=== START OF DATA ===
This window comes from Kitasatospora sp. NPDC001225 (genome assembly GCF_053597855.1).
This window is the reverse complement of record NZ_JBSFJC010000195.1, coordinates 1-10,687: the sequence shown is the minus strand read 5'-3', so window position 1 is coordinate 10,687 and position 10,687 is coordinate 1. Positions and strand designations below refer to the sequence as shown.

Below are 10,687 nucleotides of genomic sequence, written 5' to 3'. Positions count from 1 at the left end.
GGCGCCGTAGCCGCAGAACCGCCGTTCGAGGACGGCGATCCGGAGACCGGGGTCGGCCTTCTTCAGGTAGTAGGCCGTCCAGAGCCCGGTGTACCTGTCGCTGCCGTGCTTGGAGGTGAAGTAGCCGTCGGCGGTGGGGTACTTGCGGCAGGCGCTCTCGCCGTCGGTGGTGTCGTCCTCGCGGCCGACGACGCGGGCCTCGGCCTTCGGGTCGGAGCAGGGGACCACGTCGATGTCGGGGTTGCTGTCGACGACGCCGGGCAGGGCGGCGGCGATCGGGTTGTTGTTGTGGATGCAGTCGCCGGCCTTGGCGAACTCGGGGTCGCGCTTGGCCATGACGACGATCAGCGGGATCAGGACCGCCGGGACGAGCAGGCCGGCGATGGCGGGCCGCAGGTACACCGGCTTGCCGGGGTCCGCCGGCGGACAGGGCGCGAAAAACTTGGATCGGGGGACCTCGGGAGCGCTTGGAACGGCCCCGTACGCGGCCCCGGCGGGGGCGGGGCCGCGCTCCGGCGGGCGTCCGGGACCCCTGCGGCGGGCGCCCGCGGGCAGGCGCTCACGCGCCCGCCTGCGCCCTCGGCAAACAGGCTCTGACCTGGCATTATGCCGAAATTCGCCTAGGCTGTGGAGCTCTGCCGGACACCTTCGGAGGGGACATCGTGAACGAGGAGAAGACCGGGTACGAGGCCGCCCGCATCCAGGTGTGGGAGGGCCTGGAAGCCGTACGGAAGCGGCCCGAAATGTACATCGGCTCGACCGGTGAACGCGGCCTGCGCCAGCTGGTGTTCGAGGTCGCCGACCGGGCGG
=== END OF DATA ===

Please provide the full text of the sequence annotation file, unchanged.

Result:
This window comes from Kitasatospora sp. NPDC001225 (genome assembly GCF_053597855.1).
This window is the reverse complement of record NZ_JBSFJC010000195.1, coordinates 1-10,687: the sequence shown is the minus strand read 5'-3', so window position 1 is coordinate 10,687 and position 10,687 is coordinate 1. Positions and strand designations below refer to the sequence as shown.

Below are 10,687 nucleotides of genomic sequence, written 5' to 3'. Positions count from 1 at the left end.
GGCGCCGTAGCCGCAGAACCGCCGTTCGAGGACGGCGATCCGGAGACCGGGGTCGGCCTTCTTCAGGTAGTAGGCCGTCCAGAGCCCGGTGTACCTGTCGCTGCCGTGCTTGGAGGTGAAGTAGCCGTCGGCGGTGGGGTACTTGCGGCAGGCGCTCTCGCCGTCGGTGGTGTCGTCCTCGCGGCCGACGACGCGGGCCTCGGCCTTCGGGTCGGAGCAGGGGACCACGTCGATGTCGGGGTTGCTGTCGACGACGCCGGGCAGGGCGGCGGCGATCGGGTTGTTGTTGTGGATGCAGTCGCCGGCCTTGGCGAACTCGGGGTCGCGCTTGGCCATGACGACGATCAGCGGGATCAGGACCGCCGGGACGAGCAGGCCGGCGATGGCGGGCCGCAGGTACACCGGCTTGCCGGGGTCCGCCGGCGGACAGGGCGCGAAAAACTTGGATCGGGGGACCTCGGGAGCGCTTGGAACGGCCCCGTACGCGGCCCCGGCGGGGGCGGGGCCGCGCTCCGGCGGGCGTCCGGGACCCCTGCGGCGGGCGCCCGCGGGCAGGCGCTCACGCGCCCGCCTGCGCCCTCGGCAAACAGGCTCTGACCTGGCATTATGCCGAAATTCGCCTAGGCTGTGGAGCTCTGCCGGACACCTTCGGAGGGGACATCGTGAACGAGGAGAAGACCGGGTACGAGGCCGCCCGCATCCAGGTGTGGGAGGGCCTGGAAGCCGTACGGAAGCGGCCCGAAATGTACATCGGCTCGACCGGTGAACGCGGCCTGCGCCAGCTGGTGTTCGAGGTCGCCGACCGGGCGG